Breathing Space


vulnerability update

Well a few weeks ago I mentioned how we didn’t seem to realise how close to the edge we lived our lives.
Then our water supplies around the North stopped and suddenly everybody in Northern Ireland water is inept, people are filling their baths when they can and people are getting hysterical.
While recognising the inconvenience that it’s causing  many people perhaps it will make us realise how fortunate we are to be able to turn a tap on and have fresh, clean water pumped into our homes?

So perhaps less whinging on BBC Radio Ulster and a bit more appreciation for what we do have?


Everytime I take stuff out to the bins I am horrified by the amount of waste we go through, even as a couple who are trying to live a more sustainable lifestyle.
There is so much waste in our lives from packaging, so much that seems beyond our control. We need to eat and with lack of quality and variety in our local foods we need to buy whatever the shops supply, in whatever way the shops and suppliers package it.

There is another thing that worries me. What are we going to do when we’ve exhausted all our oil, or whenever oil becomes much scarcer especially when our homes are mostly heated by oil? We could us wood burning stoves except we live on island with no trees. Does nobody else worry about our lack of trees here in Ireland?

What are we going to use to keep old people warm when the oil is all gone?

At this time of the year charities who are doing good work to make the world a better place send out letters asking for money, with the paper piling up on the hall floor.

This morning we had a church breakfast this morning and our cereal was all packed in individual little cereal boxes and wrapped in individual plastic wrapping with the minimum amount of highly processed cereal possible inside each of those cardboard boxes and plastic bags
It’s a sin. But who do we blame for life getting this way?

Or is it OK?

Maybe even good?

There was an interesting and disturbing programme on BBC2 a week or so ago about the bottled water industry,an industry that has made it perfectly normal for water to be bottled in France and exported round the world, say to a store in Nashville, then kept cool in a fridge for  few weeks until some customer comes in to quench his thirst,
to say nothing of the plastic bottles that the water is kept in that is made from oil to say nothing of the fact that most of us have water piped directly into our homes and workplaces.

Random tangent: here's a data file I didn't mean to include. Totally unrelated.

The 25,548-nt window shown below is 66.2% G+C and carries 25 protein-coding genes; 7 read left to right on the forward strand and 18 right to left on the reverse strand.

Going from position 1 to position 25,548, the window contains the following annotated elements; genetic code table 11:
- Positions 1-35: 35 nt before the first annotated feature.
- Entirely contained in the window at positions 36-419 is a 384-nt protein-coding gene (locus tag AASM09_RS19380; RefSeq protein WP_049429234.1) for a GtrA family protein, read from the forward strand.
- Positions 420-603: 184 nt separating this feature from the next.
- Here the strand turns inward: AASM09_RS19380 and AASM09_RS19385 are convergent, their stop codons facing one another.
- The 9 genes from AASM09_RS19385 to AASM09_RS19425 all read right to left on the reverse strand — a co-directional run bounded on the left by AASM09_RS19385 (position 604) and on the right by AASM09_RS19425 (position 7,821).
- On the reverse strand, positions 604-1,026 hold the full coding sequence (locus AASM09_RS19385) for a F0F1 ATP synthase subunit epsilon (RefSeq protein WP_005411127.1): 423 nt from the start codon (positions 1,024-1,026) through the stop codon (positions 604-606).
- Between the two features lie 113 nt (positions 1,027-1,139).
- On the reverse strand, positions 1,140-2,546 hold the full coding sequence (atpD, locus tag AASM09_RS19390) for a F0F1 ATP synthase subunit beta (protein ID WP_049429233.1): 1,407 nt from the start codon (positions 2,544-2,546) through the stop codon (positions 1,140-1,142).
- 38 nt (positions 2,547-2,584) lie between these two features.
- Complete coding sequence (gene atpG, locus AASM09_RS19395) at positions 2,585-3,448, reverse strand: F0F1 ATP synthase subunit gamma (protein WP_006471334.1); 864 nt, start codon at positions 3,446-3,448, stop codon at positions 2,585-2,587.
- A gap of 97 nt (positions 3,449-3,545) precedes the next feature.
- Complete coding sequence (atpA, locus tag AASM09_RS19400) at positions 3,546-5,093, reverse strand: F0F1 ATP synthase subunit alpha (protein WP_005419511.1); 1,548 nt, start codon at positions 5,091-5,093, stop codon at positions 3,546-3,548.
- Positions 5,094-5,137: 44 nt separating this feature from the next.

I’ve never been to Africa but in my minds eye I see a lady with a large water jar on her head trudging for miles to get a source of clean water every single day to water crops or to cook with or to drink.

Is that right?

Then we have large multi-national companies like Nestle and Danone, Coca Cola and Pepsi fighting wars over branding and sales, selling  a basic human right for profit, buts thats OK because the customer is king and wants it.

Last year we had a chance to holiday in Switzerland and one day we walked along Lake Geneva, past the Nestle Headquarters. I think it was a national holiday, which may have explained why it was so quiet for the headquarters of such a major multi-national company. It was weird. I had all this anger towards the company then walked past the building and just felt empty, that we are all locked in a runaway train that nobody seems to be in control of.

I guess what I’m trying to say is that the world is incredibly complex in its problems and I don’t know what to focus on sometimes. ‘

And its doing my nut in a bit.

water-waste on tap…

I hang my head in shame for only today, on the 12th November have I done what I said I would do approx. 3yrs ago. Somewhere when I was doing my drawing class I read that one way to save water was to fill a plastic bottle with sand and put it in your toilet cistern. I said I would do it. I even took time to draw a picture or two. All I had to do was find a plastic bottle, fill it with sand and put it in the cistern.

In 3 yrs that small gesture would have saved at least 500ml X 365 X 3 = 545litres of water, presuming that I only used our toilet myself once a day.

But of course its not just me. It my wife as well. So thats at least 1000 litres of water that small gesture would save.

At the time a few years ago I was planning to bring a plastic bottle of sand into Dublin each time I went in and placing one secretly in busy cisterns round the place. Perhaps its time to launch a secret plastic bottle planting war in Belfast as well. You’ve been warned!